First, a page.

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Dealing with negative attitudes in public safety

In this tip, Gordon Graham discusses how a bad attitude can “spread like wildfire” and how to prevent that negativity from getting out of control

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Gordon Graham here with Today’s Tip from Lexipol. And today’s tip is for everyone! Today I want to talk about your attitude.

Our attitudes are a big part of who we are and how we interact with those around us. Positive hopeful and constructive attitudes move us forward. On the other hand, negativity can stifle growth and poison relationships. Negativity breeds negativity.

But just because you have a positive attitude, it doesn’t mean everything is going to be perfect. Bad things can and will happen. A negative attitude is more likely to yield bad results and a positive attitude supports good results. It’s easier to destroy something than it is to build it. Please treat people the way you like to be treated.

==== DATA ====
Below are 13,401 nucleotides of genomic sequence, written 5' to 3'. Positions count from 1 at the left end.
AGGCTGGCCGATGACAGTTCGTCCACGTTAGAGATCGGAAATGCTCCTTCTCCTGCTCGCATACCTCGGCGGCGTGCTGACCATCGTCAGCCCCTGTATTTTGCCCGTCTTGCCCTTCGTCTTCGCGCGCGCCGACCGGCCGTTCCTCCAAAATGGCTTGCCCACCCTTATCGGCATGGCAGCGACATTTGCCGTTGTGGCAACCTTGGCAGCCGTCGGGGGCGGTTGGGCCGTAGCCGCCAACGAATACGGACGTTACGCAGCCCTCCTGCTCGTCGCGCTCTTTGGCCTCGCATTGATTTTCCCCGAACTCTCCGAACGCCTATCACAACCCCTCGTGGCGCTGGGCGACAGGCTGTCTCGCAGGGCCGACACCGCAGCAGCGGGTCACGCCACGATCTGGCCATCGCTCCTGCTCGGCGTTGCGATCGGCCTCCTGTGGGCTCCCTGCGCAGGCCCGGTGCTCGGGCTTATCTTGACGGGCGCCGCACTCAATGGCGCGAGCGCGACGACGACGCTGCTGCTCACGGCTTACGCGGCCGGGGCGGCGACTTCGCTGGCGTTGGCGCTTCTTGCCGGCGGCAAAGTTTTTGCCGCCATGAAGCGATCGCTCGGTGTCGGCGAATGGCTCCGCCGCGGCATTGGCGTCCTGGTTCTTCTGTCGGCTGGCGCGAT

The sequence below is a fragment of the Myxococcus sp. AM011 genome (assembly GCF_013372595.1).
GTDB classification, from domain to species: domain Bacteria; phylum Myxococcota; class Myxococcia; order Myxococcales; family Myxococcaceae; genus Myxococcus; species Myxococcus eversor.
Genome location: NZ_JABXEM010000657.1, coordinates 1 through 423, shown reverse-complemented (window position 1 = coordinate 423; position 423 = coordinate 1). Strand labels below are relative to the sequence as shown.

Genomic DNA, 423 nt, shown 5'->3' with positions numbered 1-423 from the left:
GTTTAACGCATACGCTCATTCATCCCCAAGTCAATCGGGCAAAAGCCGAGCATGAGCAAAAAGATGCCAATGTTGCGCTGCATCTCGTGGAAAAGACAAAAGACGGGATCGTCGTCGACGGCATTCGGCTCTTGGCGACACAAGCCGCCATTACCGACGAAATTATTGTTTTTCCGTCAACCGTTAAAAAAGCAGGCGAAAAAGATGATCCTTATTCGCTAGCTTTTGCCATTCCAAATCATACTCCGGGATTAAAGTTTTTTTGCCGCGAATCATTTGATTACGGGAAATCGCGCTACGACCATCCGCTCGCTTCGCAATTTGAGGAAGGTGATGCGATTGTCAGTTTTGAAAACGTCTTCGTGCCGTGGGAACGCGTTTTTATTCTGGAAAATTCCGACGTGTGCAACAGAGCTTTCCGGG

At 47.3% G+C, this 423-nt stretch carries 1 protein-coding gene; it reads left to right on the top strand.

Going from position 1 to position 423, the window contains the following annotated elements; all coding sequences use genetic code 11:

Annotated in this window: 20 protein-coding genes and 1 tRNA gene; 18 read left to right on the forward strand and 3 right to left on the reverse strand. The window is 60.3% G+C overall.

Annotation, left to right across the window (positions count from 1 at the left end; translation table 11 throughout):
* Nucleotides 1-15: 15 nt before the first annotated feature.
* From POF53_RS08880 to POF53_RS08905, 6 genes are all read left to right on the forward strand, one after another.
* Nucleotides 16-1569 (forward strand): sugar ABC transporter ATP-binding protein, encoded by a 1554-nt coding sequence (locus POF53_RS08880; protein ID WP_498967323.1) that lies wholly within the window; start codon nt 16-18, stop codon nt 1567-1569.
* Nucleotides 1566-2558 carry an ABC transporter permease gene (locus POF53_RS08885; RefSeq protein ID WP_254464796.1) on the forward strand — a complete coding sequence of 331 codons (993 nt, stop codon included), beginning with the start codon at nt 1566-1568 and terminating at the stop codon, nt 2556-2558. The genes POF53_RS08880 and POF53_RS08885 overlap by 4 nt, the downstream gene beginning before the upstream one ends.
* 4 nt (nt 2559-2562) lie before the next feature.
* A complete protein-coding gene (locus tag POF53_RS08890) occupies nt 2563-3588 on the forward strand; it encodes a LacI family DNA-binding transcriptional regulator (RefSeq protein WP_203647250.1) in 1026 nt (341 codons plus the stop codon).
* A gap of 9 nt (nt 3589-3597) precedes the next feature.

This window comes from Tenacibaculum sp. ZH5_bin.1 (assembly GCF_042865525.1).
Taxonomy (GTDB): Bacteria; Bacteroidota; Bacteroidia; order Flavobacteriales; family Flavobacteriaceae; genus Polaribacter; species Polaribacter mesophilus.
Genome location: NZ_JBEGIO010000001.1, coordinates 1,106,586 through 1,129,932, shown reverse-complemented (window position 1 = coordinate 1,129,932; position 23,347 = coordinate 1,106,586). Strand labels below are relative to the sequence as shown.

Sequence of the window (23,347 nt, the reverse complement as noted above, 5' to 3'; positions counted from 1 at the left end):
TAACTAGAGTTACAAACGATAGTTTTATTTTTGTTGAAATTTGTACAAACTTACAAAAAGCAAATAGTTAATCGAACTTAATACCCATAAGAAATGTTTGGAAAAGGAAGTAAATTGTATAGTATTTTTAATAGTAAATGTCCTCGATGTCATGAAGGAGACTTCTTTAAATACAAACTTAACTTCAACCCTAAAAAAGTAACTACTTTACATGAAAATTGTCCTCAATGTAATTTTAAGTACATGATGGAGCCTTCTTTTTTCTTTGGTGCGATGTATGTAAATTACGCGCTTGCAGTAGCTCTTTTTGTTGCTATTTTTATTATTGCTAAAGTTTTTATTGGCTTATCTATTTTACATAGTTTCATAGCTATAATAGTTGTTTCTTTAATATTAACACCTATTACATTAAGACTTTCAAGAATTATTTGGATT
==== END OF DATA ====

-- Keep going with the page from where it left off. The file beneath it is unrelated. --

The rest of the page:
Let’s talk about a coworker you know who’s just having a terrible day. Maybe he or she got up on the wrong side of the bed and everything and everybody is just plain wrong today. How does that negativity affect those around that person? How does it impact you? It’s so easy to take that negative energy and add to it.

Here’s a suggestion: don’t play into it. Recognize the negativity and stop it in its tracks. First, start off by trying to understand how they feel. Show some empathy. Be a good listener. Second, find some common ground. You don’t have to agree with everything being said, but if you can acknowledge what they’re feeling. Third, identify something positive and reinforce it. This doesn’t mean trying to force them to be positive, it means giving attention to something constructive – redirecting the prevailing attitude.

You know the glass half full versus half-empty? People with negative attitudes at work can adversely affect those around them. Negativity can spread like wildfire. It can cripple an organization. It’s better to stop it as soon as it starts rather than play into it. And that is Today’s Tip from Lexipol. Gordon Graham, signing off.

Get more tips from Gordon here.

Gordon Graham has been actively involved in law enforcement since 1973. He spent nearly 10 years as a very active motorcycle officer while also attending Cal State Long Beach to achieve his teaching credential, USC to do his graduate work in Safety and Systems Management with an emphasis on Risk Management, and Western State University to obtain his law degree. In 1982 he was promoted to sergeant and also admitted to the California State Bar and immediately opened his law offices in Los Angeles.